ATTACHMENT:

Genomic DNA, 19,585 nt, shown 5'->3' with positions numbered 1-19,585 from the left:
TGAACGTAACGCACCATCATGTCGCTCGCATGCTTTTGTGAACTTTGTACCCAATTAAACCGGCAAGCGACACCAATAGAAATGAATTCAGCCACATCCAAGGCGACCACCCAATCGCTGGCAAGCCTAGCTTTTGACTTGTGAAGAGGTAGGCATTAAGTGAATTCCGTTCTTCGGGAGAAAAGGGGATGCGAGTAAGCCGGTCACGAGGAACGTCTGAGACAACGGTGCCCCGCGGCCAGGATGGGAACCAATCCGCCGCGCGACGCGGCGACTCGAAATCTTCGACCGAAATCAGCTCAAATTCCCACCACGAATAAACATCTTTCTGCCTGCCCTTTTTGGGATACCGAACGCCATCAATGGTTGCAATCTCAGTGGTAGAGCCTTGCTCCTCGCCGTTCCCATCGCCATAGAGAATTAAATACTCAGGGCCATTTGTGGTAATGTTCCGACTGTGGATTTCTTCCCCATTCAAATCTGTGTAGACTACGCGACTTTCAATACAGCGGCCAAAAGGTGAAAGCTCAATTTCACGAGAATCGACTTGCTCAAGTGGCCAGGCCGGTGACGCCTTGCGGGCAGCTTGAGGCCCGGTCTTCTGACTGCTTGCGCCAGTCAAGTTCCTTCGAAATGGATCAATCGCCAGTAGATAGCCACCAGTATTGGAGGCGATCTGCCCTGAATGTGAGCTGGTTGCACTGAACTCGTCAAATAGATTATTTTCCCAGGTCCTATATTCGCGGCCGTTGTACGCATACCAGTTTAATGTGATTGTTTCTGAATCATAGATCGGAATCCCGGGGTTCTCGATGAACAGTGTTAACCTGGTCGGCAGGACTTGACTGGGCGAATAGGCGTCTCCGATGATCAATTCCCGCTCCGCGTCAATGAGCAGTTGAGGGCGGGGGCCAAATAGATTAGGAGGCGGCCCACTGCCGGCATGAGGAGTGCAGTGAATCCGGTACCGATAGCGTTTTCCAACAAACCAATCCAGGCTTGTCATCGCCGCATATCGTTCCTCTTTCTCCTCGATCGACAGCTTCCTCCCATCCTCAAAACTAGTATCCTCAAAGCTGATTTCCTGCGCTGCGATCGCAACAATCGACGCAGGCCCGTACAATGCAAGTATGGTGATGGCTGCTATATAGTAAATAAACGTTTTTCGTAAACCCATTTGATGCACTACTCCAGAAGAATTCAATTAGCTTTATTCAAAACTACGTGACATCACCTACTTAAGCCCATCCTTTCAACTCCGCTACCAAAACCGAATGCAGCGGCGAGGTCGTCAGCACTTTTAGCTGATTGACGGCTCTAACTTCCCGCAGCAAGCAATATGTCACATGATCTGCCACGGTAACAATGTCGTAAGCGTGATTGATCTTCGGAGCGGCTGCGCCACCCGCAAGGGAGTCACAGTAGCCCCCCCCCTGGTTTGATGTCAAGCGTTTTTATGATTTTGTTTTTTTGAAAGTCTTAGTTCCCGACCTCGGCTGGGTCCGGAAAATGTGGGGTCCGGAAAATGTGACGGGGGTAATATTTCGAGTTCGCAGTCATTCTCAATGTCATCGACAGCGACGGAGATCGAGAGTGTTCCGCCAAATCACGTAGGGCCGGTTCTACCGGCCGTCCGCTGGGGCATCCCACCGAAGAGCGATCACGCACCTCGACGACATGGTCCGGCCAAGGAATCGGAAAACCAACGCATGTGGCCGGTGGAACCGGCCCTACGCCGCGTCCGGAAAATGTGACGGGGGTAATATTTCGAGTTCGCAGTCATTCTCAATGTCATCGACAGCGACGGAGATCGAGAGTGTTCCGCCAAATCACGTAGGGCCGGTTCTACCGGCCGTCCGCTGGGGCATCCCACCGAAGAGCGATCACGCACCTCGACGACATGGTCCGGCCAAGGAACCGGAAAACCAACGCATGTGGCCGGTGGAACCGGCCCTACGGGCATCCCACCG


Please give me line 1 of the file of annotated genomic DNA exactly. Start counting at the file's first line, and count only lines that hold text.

Genomic DNA, 19,585 nt, shown 5'->3' with positions numbered 1-19,585 from the left: